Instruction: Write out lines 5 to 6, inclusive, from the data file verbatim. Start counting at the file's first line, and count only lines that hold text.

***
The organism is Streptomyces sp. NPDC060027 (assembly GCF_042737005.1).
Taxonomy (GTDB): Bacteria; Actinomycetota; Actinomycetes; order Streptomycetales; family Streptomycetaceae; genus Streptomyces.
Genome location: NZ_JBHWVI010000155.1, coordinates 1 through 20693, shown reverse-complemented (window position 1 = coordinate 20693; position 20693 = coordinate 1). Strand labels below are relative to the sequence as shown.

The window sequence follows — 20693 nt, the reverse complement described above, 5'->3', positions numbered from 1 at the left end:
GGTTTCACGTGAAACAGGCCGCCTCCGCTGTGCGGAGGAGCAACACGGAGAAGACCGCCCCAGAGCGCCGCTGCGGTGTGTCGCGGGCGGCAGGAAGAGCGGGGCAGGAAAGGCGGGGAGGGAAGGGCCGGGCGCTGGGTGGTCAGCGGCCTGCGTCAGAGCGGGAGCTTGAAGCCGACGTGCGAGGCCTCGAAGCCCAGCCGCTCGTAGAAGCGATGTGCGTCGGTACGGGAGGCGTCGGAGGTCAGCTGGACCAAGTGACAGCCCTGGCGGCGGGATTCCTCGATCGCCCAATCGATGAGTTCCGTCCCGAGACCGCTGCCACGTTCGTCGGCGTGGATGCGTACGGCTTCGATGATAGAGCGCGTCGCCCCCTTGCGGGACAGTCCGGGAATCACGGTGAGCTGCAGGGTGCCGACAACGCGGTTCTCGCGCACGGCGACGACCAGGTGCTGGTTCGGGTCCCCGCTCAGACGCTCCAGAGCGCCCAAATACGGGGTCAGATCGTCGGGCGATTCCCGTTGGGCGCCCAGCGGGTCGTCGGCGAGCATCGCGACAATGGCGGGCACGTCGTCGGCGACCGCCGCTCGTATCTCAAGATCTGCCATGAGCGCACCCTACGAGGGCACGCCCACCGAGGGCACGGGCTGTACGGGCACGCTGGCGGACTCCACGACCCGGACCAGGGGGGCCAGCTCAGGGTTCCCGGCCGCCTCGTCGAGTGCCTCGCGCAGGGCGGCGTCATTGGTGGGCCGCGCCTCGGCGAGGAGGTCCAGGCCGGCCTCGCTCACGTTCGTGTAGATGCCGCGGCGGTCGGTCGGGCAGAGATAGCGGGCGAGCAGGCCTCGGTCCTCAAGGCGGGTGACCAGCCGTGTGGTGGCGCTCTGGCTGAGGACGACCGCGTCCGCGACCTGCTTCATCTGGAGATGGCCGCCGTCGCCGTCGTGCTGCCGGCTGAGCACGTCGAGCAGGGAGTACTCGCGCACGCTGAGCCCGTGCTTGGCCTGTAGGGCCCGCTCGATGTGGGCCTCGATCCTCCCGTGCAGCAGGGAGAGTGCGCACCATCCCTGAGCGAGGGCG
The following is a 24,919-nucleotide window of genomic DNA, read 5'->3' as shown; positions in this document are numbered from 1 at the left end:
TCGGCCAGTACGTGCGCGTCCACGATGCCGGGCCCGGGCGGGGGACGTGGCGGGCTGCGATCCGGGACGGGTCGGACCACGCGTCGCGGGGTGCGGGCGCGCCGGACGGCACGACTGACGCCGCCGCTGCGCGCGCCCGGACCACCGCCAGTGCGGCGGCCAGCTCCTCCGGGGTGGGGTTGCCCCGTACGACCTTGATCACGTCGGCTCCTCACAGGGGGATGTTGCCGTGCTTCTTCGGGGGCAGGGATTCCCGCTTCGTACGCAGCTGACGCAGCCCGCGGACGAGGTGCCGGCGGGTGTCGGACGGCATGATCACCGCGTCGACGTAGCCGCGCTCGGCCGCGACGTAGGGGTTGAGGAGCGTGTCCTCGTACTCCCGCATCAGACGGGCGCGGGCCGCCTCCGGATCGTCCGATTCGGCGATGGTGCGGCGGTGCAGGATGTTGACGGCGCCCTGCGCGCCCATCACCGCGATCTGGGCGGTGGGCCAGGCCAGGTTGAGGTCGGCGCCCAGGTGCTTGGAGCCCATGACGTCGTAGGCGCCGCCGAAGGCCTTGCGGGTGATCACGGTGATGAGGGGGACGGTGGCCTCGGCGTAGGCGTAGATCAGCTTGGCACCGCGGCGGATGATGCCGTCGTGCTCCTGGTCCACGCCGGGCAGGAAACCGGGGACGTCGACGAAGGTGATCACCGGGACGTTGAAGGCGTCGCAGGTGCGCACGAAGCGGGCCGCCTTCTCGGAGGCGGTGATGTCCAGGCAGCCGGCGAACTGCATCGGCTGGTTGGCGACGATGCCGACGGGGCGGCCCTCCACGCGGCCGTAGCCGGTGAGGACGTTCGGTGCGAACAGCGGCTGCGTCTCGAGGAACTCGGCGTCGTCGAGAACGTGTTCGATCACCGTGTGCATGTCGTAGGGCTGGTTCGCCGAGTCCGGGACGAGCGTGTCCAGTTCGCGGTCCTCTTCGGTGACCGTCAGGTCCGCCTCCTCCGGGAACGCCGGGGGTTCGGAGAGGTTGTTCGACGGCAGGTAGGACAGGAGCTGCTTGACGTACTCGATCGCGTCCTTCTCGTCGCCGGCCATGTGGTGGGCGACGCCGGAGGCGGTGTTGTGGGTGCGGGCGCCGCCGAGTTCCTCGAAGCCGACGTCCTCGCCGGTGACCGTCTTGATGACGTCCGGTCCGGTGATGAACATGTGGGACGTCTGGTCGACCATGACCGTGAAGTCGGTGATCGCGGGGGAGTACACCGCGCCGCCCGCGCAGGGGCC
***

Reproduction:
GGTTTCACGTGAAACAGGCCGCCTCCGCTGTGCGGAGGAGCAACACGGAGAAGACCGCCCCAGAGCGCCGCTGCGGTGTGTCGCGGGCGGCAGGAAGAGCGGGGCAGGAAAGGCGGGGAGGGAAGGGCCGGGCGCTGGGTGGTCAGCGGCCTGCGTCAGAGCGGGAGCTTGAAGCCGACGTGCGAGGCCTCGAAGCCCAGCCGCTCGTAGAAGCGATGTGCGTCGGTACGGGAGGCGTCGGAGGTCAGCTGGACCAAGTGACAGCCCTGGCGGCGGGATTCCTCGATCGCCCAATCGATGAGTTCCGTCCCGAGACCGCTGCCACGTTCGTCGGCGTGGATGCGTACGGCTTCGATGATAGAGCGCGTCGCCCCCTTGCGGGACAGTCCGGGAATCACGGTGAGCTGCAGGGTGCCGACAACGCGGTTCTCGCGCACGGCGACGACCAGGTGCTGGTTCGGGTCCCCGCTCAGACGCTCCAGAGCGCCCAAATACGGGGTCAGATCGTCGGGCGATTCCCGTTGGGCGCCCAGCGGGTCGTCGGCGAGCATCGCGACAATGGCGGGCACGTCGTCGGCGACCGCCGCTCGTATCTCAAGATCTGCCATGAGCGCACCCTACGAGGGCACGCCCACCGAGGGCACGGGCTGTACGGGCACGCTGGCGGACTCCACGACCCGGACCAGGGGGGCCAGCTCAGGGTTCCCGGCCGCCTCGTCGAGTGCCTCGCGCAGGGCGGCGTCATTGGTGGGCCGCGCCTCGGCGAGGAGGTCCAGGCCGGCCTCGCTCACGTTCGTGTAGATGCCGCGGCGGTCGGTCGGGCAGAGATAGCGGGCGAGCAGGCCTCGGTCCTCAAGGCGGGTGACCAGCCGTGTGGTGGCGCTCTGGCTGAGGACGACCGCGTCCGCGACCTGCTTCATCTGGAGATGGCCGCCGTCGCCGTCGTGCTGCCGGCTGAGCACGTCGAGCAGGGAGTACTCGCGCACGCTGAGCCCGTGCTTGGCCTGTAGGGCCCGCTCGATGTGGGCCTCGATCCTCCCGTGCAGCAGGGAGAGTGCGCACCATCCCTGAGCGAGGGCG
The following is a 24,919-nucleotide window of genomic DNA, read 5'->3' as shown; positions in this document are numbered from 1 at the left end: